Article first published as THE NIGHT OF Review on Seat42F.
graciously released the pilot of THE NIGHT OF on their streaming service early, so anyone who is inclined can go ahead and view it. My only complaint with this strategy is that we’ll be waiting weeks for episode two, and I would gladly watch it immediately after the premiere, if that were an option.
The premise of’s excellent new series THE NIGHT OF is simple enough. A man parties a little too hard, does a few too many drugs, and wakes up to find a girl he just met and slept with stabbed to death. (That’s in the show description, so I don’t feel it counts as a spoiler.) Where it goes from there, though, remains to be seen, and based on the gripping pilot, I can’t wait to find out.
As THE NIGHT OF begins, we are introduced to Naz (Riz Ahmed, Four Lions), a college student in New York of Pakistani origin on his mother’s side. Naz seems like a pretty good boy, obediently still living with his family and working hard to get through school and build a life. But one night, he really wants to go to a party. Along the way, he meets a pretty girl, Andrea (Sofia Black-D’Elia, The Messengers), who tempts him even further from the path. And by the end of the night, due mainly to a series of bad decisions, Naz ends up probably having his life ruined.
It’s easy to feel sympathy for the young man. Who hasn’t had their head turned by an attractive member of the opposite sex? Who wouldn’t push their boundaries at the promise of sex? Who doesn’t like attention focused on you, even if it’s from someone who may just be a bit (or a lot) crazy?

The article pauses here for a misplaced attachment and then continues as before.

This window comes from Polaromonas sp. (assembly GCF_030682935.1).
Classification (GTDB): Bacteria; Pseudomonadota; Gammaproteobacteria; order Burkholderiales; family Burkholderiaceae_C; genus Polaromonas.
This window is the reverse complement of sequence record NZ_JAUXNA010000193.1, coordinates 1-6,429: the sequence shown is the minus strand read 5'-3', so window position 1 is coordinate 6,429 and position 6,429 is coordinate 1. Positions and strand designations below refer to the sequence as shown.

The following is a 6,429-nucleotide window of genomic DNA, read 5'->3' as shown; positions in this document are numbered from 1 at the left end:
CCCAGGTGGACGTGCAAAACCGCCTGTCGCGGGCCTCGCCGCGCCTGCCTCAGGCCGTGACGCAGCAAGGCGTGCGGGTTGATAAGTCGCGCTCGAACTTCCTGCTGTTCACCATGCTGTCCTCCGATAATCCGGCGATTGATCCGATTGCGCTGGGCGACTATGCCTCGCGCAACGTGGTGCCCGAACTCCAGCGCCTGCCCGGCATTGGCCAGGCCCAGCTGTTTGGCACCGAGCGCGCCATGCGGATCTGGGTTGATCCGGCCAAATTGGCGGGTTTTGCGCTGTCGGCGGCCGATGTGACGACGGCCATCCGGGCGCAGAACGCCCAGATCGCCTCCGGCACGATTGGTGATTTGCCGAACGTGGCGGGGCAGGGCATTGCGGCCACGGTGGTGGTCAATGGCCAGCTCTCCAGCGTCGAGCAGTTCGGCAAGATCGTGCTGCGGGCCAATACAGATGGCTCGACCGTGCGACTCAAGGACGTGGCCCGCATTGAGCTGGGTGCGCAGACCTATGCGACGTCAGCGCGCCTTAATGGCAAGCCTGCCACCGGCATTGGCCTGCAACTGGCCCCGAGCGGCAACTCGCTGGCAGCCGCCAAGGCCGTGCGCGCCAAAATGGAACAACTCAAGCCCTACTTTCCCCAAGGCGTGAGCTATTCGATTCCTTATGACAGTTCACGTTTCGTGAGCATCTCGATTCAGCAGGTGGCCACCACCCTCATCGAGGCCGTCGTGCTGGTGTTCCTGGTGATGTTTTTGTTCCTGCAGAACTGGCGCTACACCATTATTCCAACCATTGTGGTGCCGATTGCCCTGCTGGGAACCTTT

Yet, it’s also super frustrating as Naz keeps making poor decisions. Sure, some can be blamed on the elicit substances he ingests, but from the start, he enters into these activities willingly. Naz isn’t kidnapped or forced into anything; he’s young, dumb, and full of… well, you know. It’s as understandable as it is infuriating.
Although we do not bear witness to Andrea’s death itself (again, thanks to the show description, we know it’s coming from the start), it seems extremely unlikely that Naz murdered her. The audience spends enough time in his perspective to get a sense of who he is, and a killer, he is not. At the same time, there is no likelier explanation presented to us, and certainly not to the (surprisingly well developed) police that show up. The verdict is rendered in their heads just as surely and immediately as Naz’s innocence asserts itself in ours.
This makes THE NIGHT OF a compelling drama. We don’t know what’s going to happen, but it’s going to be bad. The pilot itself is a thriller, constantly keeping viewers guessing as to what might occur next. Will Naz be caught? Will any evidence support his claims? Where is this going?
Buoyed by an excellent supporting cast, most notably John Turturro (O Brother, Where Are Thou?), who steps in for the late, originally-cast James Gandolfini (The Sopranos) as sympathetic defender Jack Stone, each scene is magnetic. I was hooked about ten percent of the way through the pilot, and never looked back.
I do wonder how this show would be different if Ganoldfini has starred (or Robert DeNiro, for that matter, who signed on before the role was recast again for Turturro). Stone would be a very different person in the hands of another actor. Yet, Turturro feels so perfect, as if the show was written just for him, that any speculation is merely a thought exercise and surely doesn’t affect the finished product.
THE NIGHT OF officially premieres July 10th at 9/8c on.